In a message dated 1/20/03 10:54:44 AM, [log in to unmask] writes:

>On Sun, Jan 19, 2003 at 10:20:01PM -0500, Josh Roth wrote:
>> >How would you describe such an odd system? :-)
>> Perhaps 'locational' - for the case system that is, not all the other
>> that go with it! Rather than focusing on who performed an action and
>who felt
>> it, E's cases are, as I am seeing it, based on where they start and stop,
>> what has its location changed (the conveyant).
>OK, maybe my examples weren't very well chosen. :-) You are right that
>much of it is 'locational'; however, the 'locations' involved are
>sometimes metaphoric rather than physical. One example is:

I realized that when I said 'locational'; I meant it in a metaphorical as
well as physical way. I don't think the two examples below contradict such a
label. Of course, you have to take any label for a semantic-based system with
a grain of salt, because even two different languages with, say,
location-based systems will interpret some nouns' roles differently. I mean,
you could see 'beauty' as moving, or as staying still. But if an Ebisedian
speaker sees it as moving more than as not moving, and consequently uses the
conveyant case, well there you go.

>        I(rcp) see(v) beauty(cvy) her(org)
>        "I see her beauty."
>        I(org) look(v) her(rcp)
>        "I look at her."
>Not only so, but entire sentences or even paragraphs can be "subordinated"
>into a "noun":
>I(org) say(v) <cvy-subclause>go away</subclause> her(rcp)
>"I said to her, 'go away!'."
><org-subclause>he(org) injure(v) past(loc) me(rcp)</subclause> city(org)
>I(cvy) go(v)
>"Because he injured me, I left the city."
>He(org) insult(v) her(rcp) <rcp-subclause>she(cvy) shame(rcp)</subclause>
>"He insulted her so that she was in shame/embarrassment."
>In each of these examples, the subclause (or embedded sentence, if you
>will) behaves like a noun of the indicated case in the containing

I think most languages do this, at least to some degree. Take this English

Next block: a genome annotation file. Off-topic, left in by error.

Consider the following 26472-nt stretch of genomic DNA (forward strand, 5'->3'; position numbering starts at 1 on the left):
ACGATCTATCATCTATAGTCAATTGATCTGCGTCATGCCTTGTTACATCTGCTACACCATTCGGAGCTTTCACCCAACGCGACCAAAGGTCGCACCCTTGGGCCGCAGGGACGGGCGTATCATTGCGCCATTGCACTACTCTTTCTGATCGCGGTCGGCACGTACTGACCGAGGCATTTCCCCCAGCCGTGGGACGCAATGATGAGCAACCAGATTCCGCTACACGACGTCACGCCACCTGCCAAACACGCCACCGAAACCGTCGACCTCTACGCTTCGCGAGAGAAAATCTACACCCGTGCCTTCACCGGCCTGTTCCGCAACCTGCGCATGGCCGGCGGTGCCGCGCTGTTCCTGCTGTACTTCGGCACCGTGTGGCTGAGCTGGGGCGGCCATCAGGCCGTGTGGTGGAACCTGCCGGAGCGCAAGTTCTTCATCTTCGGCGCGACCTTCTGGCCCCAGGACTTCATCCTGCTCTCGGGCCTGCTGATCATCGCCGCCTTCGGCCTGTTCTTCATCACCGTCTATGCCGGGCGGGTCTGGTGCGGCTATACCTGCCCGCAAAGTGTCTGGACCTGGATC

example: "Go away!"'s not a nice thing to say.

Or, a sentence can be made into a noun phrase: [His injuring me] led me to
leave the city.

>Also, the name of the instrumental case is possibly a misnomer; the
>originative case is used for the source or origin of an event, and the
>instrumental is used for the "dynamo" or "propellent" that drive the event
>to its completion. So while you do use the instrumental in cases like "I
>rode the horse to town" (translated as "I(cvy) horse(instr) ride(v)
>town(rcp)"), you also have the following:
>I(org) give(v) gift(cvy) her(rcp) --> I gave a gift to her
>I(instr) give(v) gift(cvy) her(rcp) --> I delivered the gift to her.
><instr-subclause>he(org) injure(v) past(loc) her(rcp)</subclause> she(cvy)
>        anger(rcp) --> the fact the he had injured her (continually) drove
>        her to anger.
>> If you imagine a hierarchical classification, with several broad
>> categories at the top, 'locational' could be one, along with a system
>> where nouns are divided up as mentioned above, i.e., according to who
>> performed an action and who felt it (e.g., Kar Marinam, active
>> languages), and a system where syntactic positions determine case (this
>> could include nom-acc and ergative as well as tripartite langs).  Of
>> course the lines are a bit blurry here and there....
>Refresh my memory, what's a tripartite lang again? :-)

One where subjects of intransitive verbs (S), subjects of transitive verbs
(A), and objects (O) are all treated differently. Thus you have three
categories for what nom-acc and erg langs only divide into two.

I didn't state my hierarchy so well. The last part shouldn't be "where
syntactic positions determine case," of course, because many nom-acc, erg,
and tri langs have somewhat free word order. It's really more like "where
case is dependent on status as a subject or object," i.e., correlated in some
way with the structure of the sentence. Actually you could have two main
groupings, like this:

   Nom-Acc (English)
   Ergative (Basque [fully or partially?])
   Tripartite (Yimas [a Papuan lang], partially)
   A, S & O alike (?Tagalog, when trigger is on an NP other than these)
   A & S alike, O different (Rushan [a wacko Iranian lang], partially)

      Split-S [based more on semantics of verb] (?)
      Fluid-S [based more on semantics of noun] (Kar Marinam)
   Locational [or whatever else you'd like to call it] (Ebisedian)
   Animacy-based (some Native Am. langs)

I'm not claiming that this is completely right. For example, it could be
argued that Split-S and animacy-based systems are really structure-based,
since they depend on a specific property of a given verb or noun,
respectively, which may prescribe something different than an accurate
semantic description. That's probably not very clear. Example: In a Split-S
lang, the verb 'fall' may require the noun that falls to be in some sort of